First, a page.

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Starters on special teams: Bubba Ventrone, urgency or both?

Seeing Juan Thornhill and JOK on opening kick coverage was strange

Cleveland Browns Offseason Workout Photo by Nick Cammett/Diamond Images via Getty Images

The Cleveland Browns are as close to “all in” as you can get without totally blowing up the salary cap and future draft capital. Obviously, GM Andrew Berry gave away a ton of draft assets to get QB Deshaun Watson, as well as a big contract, but he hasn’t gone into the “F them picks” model of the Los Angeles Rams.

With a loaded roster and high expectations, the urgency for HC Kevin Stefanski and Berry may not be as real as fans believe it to be but it is certainly there.

In the team’s second preseason game, new special teams coordinator Bubba Ventrone made some interesting decisions that could indicate the urgency the team feels. While kicker Cade York will be the big story, Ventrone’s use of starters is something to watch.

It started with the opening kickoff when starting safety and free agent acquisition Juan Thornhill made the tackle. Starting LB Jeremiah Owusu-Koramoah was also noted on that coverage team.

A look at the snap counts shows a few important players participated in special teams this week along with Thornhill and JOK:

  • Donovan Peoples-Jones
  • Cedric Tillman
  • David Bell
  • Rodney McLeod
  • Martin Emerson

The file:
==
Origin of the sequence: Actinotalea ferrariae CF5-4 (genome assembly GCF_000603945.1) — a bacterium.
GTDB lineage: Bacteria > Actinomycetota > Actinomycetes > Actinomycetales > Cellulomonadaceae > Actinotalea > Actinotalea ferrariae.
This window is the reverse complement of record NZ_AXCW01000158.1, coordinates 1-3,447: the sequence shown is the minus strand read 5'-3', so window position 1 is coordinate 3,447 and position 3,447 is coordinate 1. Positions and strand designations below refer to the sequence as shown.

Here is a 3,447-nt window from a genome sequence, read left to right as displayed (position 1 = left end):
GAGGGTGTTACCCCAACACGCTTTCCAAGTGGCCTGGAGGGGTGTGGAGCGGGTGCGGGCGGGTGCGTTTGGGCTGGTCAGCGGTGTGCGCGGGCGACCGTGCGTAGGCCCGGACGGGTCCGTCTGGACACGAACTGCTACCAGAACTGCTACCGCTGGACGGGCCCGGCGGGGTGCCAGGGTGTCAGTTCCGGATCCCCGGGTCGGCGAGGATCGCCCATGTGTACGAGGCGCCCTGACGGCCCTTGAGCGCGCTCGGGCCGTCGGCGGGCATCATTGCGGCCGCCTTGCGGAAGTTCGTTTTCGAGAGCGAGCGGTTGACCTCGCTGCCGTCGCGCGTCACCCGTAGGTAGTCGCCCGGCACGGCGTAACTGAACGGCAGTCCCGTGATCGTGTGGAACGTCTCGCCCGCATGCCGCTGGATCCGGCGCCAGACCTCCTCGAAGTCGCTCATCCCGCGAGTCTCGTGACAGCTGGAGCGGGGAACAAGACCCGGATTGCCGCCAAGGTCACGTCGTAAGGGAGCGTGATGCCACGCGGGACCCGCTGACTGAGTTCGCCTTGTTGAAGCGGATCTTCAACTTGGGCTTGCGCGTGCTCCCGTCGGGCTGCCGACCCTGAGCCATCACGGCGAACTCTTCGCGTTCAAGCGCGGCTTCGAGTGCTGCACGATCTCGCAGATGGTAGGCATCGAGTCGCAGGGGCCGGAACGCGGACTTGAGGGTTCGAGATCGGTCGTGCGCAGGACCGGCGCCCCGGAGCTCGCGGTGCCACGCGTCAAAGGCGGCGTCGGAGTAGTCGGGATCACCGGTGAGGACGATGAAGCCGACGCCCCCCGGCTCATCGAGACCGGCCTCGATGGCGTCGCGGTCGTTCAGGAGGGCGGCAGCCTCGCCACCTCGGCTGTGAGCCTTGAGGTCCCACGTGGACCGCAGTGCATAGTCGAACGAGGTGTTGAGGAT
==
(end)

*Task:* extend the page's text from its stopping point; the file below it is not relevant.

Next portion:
While the Browns only risked those players on a few snaps, it will be interesting to see if having starters on special teams is something Ventrone will have during the regular season. Having talented defenders trying to make tackles on kick coverage units makes sense but it also comes with risk.

In general, the NFL has regulated the return game in such a way that it is rarely impactful. The risk of injury is still there but the ability to create long returns is mostly gone. Putting starters in harm's way with such a low reward for doing so is concerning.

Perhaps, Cleveland just wanted to give those players a little experience in case they are needed in the regular season. Perhaps Ventrone believes the best players should be on special teams, risk be darned. Perhaps Berry and Stefanski have such urgency that they are willing to do whatever it takes to make every phase of the game as good as it can be.

What do you think of starters/stars playing on special teams regularly? Is it worth the risk?